Addition to C6
Thanks for staying with us until C6! As you may have noticed, C6 was a rather heavy one, and most importantly, it does a lot of world-building. What I’d like to do is to provide some (optional) background information about what was said in C6, hopefully to help you better understand it and make your reading more enjoyable.
For one, the belief that all objects (alive scientifically speaking or not, i.e. a rock), possess a will of their own, a consciousness, or an essence, is nothing new: Wikipedia has a nice article about animism (https://en.wikipedia.org/wiki/Animism). Essentially it is a religious belief which states that humans, animals, things, rocks, rivers, weather systems, words, anything is animated and alive in some way. This is a central theme in SN.
Secondly, SN also borrows some key ideas from Buddhism and Taoism, and I’ll briefly go over each. First, buddhism. The idea that worlds can exist within other worlds originates (at least in China) from buddhism. There is an expression commonly used in China called 一花一世界，which translates to “A world in a flower.” This passage itself comes from the scripture Brahmajāla-sūtra, in which there’s a tale of a buddha sitting on a lotus flower, and each petal of the flower itself was another world that contained the same buddha sitting on the same flower (Lotusception). This idea also was popular in western literature, and the poet William Blake actually wrote something similar:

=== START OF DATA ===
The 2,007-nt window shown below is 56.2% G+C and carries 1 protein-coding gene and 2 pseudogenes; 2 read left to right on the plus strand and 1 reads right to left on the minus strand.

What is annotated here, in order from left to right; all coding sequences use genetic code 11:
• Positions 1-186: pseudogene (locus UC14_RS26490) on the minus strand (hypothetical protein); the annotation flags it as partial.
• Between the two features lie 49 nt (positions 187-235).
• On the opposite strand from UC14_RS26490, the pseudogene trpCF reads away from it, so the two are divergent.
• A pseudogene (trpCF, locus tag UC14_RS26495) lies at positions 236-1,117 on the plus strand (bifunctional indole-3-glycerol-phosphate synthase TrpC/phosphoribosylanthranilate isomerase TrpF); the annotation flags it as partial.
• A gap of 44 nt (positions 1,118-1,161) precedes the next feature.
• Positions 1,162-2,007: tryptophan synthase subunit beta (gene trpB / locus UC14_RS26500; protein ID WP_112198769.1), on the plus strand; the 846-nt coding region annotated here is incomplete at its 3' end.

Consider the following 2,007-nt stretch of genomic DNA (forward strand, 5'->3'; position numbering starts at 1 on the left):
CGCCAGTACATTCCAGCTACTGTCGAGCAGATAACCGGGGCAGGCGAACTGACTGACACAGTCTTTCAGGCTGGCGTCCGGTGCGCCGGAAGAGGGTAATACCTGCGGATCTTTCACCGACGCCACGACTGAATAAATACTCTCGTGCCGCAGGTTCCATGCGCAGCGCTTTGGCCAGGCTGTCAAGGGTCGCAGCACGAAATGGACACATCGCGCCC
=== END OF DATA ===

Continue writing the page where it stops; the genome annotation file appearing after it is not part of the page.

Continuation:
To see a World in a Grain of Sand
And a Heaven in a Wild Flower,
Hold Infinity in the palm of your hand
And Eternity in an hour.
(https://en.wikipedia.org/wiki/Auguries_of_Innocence) Blake, 1863.
Finally, the idea that the world (our universe) operates according to a set of rules is a fundamental idea of Taoism. This set of rules is termed 道 (Dao or Tao, depending on the pronunciation, lit. way or path). Lao Zi, a Chinese philosopher from the 500 BCE, the founder Taoism, describes the Dao as being the following:
The Tao that can be trodden is not the enduring and unchanging Tao. The name that can be named is not the enduring and unchanging name. (Conceived of as) having no name, it is the Originator of heaven and earth; (conceived of as) having a name, it is the Mother of all things. ‘
(Translation by J. Legge, Sacred Books of the East, Vol 39, 1891)
So basically a set of rules which govern the universe, and frankly, no one knows what the heck it is exactly, since Lao Zi himself seems to be unable to even name it. The text being written in classical Chinese with descriptions that are nebulous to say the least, to which you can add the difficulties of translation, makes this whole thing not very accessible. However, it suffices to say that the author borrowed this idea and made it an integral part of the novel.
Four key ideas in the novel and their origins
All objects are “conscious” and capable of thought. Animism.
Worlds within worlds, worldception. Buddism
Heavenly Laws, or laws which govern our universe. Taoism.
The best way to spend 5 minutes of your life. Reading a SN chapter
With this, please enjoy the rest of the novel!